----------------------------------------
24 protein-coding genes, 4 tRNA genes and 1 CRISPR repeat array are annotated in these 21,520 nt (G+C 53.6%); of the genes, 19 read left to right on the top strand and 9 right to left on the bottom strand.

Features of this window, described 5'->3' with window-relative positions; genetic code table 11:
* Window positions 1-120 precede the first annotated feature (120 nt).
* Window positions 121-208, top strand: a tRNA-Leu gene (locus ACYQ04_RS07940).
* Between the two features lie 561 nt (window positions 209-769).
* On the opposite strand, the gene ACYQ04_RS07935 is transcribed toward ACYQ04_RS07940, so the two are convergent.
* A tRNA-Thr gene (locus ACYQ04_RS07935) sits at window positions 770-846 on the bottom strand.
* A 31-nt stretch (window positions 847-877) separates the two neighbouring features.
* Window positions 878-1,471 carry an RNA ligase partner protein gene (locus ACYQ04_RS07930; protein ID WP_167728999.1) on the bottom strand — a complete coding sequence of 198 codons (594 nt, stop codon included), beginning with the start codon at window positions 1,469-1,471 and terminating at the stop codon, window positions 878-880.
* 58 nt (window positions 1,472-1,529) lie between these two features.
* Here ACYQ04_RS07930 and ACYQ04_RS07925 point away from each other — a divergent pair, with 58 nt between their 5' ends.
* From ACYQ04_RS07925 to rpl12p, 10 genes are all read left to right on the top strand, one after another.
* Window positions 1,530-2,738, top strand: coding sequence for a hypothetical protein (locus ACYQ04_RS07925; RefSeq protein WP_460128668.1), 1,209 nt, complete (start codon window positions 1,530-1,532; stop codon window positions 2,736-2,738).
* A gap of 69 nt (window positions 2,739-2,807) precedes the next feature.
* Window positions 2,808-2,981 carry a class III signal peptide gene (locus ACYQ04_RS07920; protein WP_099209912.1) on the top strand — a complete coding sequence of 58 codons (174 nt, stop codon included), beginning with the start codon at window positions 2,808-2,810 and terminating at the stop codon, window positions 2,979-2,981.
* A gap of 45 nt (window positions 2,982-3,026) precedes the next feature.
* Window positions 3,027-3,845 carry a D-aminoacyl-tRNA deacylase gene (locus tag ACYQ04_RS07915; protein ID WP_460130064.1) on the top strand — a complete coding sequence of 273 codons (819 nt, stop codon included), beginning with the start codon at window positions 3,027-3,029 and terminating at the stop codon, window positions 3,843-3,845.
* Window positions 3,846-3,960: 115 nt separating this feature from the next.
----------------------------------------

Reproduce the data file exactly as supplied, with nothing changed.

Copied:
24 protein-coding genes, 4 tRNA genes and 1 CRISPR repeat array are annotated in these 21,520 nt (G+C 53.6%); of the genes, 19 read left to right on the top strand and 9 right to left on the bottom strand.

Features of this window, described 5'->3' with window-relative positions; genetic code table 11:
* Window positions 1-120 precede the first annotated feature (120 nt).
* Window positions 121-208, top strand: a tRNA-Leu gene (locus ACYQ04_RS07940).
* Between the two features lie 561 nt (window positions 209-769).
* On the opposite strand, the gene ACYQ04_RS07935 is transcribed toward ACYQ04_RS07940, so the two are convergent.
* A tRNA-Thr gene (locus ACYQ04_RS07935) sits at window positions 770-846 on the bottom strand.
* A 31-nt stretch (window positions 847-877) separates the two neighbouring features.
* Window positions 878-1,471 carry an RNA ligase partner protein gene (locus ACYQ04_RS07930; protein ID WP_167728999.1) on the bottom strand — a complete coding sequence of 198 codons (594 nt, stop codon included), beginning with the start codon at window positions 1,469-1,471 and terminating at the stop codon, window positions 878-880.
* 58 nt (window positions 1,472-1,529) lie between these two features.
* Here ACYQ04_RS07930 and ACYQ04_RS07925 point away from each other — a divergent pair, with 58 nt between their 5' ends.
* From ACYQ04_RS07925 to rpl12p, 10 genes are all read left to right on the top strand, one after another.
* Window positions 1,530-2,738, top strand: coding sequence for a hypothetical protein (locus ACYQ04_RS07925; RefSeq protein WP_460128668.1), 1,209 nt, complete (start codon window positions 1,530-1,532; stop codon window positions 2,736-2,738).
* A gap of 69 nt (window positions 2,739-2,807) precedes the next feature.
* Window positions 2,808-2,981 carry a class III signal peptide gene (locus ACYQ04_RS07920; protein WP_099209912.1) on the top strand — a complete coding sequence of 58 codons (174 nt, stop codon included), beginning with the start codon at window positions 2,808-2,810 and terminating at the stop codon, window positions 2,979-2,981.
* A gap of 45 nt (window positions 2,982-3,026) precedes the next feature.
* Window positions 3,027-3,845 carry a D-aminoacyl-tRNA deacylase gene (locus tag ACYQ04_RS07915; protein ID WP_460130064.1) on the top strand — a complete coding sequence of 273 codons (819 nt, stop codon included), beginning with the start codon at window positions 3,027-3,029 and terminating at the stop codon, window positions 3,843-3,845.
* Window positions 3,846-3,960: 115 nt separating this feature from the next.